First published in 1850, this book is considered one of America's greatest novels.
The publication of The Scarlet Letter was in the United States a literary event of the first importance. The book was the finest piece of imaginative writing yet put forth in the country. There was a consciousness of this in the welcome that was given it—a satisfaction in the idea of America having produced a novel that belonged to literature, and to the forefront of it. Something might at last be sent to Europe as exquisite in quality as anything that had been received, and the best of it was that the thing was absolutely American; it belonged to the soil, to the air; it came out of the very heart of New England.
It is beautiful, admirable, extraordinary; it has in the highest degree that merit which I have spoken of as the mark of Hawthorne’s best things—an indefinable purity and lightness of conception, a quality which in a work of art affects one in the same way as the absence of grossness does in a human being.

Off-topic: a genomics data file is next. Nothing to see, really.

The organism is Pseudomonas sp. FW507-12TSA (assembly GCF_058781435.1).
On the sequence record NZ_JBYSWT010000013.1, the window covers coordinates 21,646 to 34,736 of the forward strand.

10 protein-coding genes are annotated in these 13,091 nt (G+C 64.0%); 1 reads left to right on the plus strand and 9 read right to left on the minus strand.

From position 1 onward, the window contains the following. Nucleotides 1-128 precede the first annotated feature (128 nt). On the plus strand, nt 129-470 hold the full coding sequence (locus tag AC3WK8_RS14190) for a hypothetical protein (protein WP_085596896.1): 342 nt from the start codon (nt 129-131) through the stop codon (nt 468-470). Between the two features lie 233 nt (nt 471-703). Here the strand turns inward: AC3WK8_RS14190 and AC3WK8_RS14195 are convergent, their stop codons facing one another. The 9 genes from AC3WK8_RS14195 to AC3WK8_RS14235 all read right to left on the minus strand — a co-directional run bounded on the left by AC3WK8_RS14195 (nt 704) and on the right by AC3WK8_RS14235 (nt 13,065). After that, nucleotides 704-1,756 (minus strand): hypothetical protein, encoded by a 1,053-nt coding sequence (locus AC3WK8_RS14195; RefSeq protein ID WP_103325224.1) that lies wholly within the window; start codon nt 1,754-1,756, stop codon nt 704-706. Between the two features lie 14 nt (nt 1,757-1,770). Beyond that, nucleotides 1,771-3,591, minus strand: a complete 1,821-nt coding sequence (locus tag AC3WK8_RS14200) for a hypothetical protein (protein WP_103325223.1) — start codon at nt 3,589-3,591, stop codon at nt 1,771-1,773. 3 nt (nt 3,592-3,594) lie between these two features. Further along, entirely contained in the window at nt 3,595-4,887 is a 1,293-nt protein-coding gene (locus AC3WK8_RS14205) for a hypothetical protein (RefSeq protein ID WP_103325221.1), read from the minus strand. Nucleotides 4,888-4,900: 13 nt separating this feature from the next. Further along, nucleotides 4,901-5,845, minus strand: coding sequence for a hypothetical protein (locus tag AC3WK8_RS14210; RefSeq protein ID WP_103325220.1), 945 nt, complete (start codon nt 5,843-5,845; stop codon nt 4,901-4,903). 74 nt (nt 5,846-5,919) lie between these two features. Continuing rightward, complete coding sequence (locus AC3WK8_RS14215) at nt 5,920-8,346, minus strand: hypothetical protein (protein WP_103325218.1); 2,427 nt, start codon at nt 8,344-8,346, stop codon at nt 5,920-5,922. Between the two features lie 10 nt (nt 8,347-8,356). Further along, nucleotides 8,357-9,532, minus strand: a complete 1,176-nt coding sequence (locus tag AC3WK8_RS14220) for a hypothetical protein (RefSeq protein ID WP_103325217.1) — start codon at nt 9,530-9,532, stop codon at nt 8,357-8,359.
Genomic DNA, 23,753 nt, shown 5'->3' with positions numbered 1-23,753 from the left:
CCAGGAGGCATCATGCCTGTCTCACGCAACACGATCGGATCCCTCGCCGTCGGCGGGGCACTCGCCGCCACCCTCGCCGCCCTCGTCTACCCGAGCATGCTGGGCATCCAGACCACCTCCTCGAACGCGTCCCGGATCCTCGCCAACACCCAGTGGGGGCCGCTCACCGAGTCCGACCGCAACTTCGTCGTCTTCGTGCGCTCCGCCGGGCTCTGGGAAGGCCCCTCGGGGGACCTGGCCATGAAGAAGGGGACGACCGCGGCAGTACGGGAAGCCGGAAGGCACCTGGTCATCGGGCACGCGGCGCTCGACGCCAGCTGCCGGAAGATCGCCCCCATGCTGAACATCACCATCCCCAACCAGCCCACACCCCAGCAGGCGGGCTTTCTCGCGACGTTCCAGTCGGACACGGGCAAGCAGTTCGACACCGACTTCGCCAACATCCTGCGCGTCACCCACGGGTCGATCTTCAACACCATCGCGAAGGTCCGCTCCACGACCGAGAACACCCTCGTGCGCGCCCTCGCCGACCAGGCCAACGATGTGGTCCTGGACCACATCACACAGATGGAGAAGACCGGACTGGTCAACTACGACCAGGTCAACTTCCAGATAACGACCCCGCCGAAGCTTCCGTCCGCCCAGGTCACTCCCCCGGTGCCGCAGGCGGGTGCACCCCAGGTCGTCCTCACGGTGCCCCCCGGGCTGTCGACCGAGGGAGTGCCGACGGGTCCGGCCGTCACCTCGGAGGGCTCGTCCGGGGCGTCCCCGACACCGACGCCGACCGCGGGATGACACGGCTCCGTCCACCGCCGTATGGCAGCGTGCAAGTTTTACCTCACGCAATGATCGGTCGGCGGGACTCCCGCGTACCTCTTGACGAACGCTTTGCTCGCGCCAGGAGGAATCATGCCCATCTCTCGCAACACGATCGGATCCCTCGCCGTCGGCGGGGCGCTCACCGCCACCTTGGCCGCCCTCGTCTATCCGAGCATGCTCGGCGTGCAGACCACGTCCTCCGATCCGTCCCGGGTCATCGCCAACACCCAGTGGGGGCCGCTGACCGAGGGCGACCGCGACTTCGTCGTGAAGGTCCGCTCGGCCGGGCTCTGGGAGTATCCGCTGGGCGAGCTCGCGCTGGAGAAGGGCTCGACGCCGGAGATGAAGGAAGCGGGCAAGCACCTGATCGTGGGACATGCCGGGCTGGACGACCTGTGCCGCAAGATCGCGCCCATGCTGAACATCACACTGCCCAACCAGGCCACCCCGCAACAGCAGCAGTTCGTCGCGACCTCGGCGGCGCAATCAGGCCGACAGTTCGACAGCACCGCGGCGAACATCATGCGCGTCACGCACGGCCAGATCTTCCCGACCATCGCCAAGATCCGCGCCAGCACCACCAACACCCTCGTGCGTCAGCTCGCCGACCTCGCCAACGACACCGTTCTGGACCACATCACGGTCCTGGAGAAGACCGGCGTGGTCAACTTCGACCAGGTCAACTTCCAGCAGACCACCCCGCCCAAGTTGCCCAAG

Hawthorne laid his hand upon the well-worn theme, upon the familiar combination of the wife, the lover, and the husband, it was after all but to one period of the history of these three persons that he attached himself. The situation is the situation after the woman’s fault has been committed, and the current of expiation and repentance has set in. In spite of the relation between Hester Prynne and Arthur Dimmesdale, no story of love was surely ever less of a "love story." (Henry James in Hawthorne.)
This edition also includes a discussion of the novel by D. H. Lawrence.
Paperback, 9.2 inches × 6.1 inches; 234mm × 156mm; 214 pages
Stuart Holmes, Kittens Reichert, and Mary Martin in The Scarlet Letter (1917).
Hester: The Scarlet Letter by Hugues Merle (1823–81). (The Walters Art Museum.)
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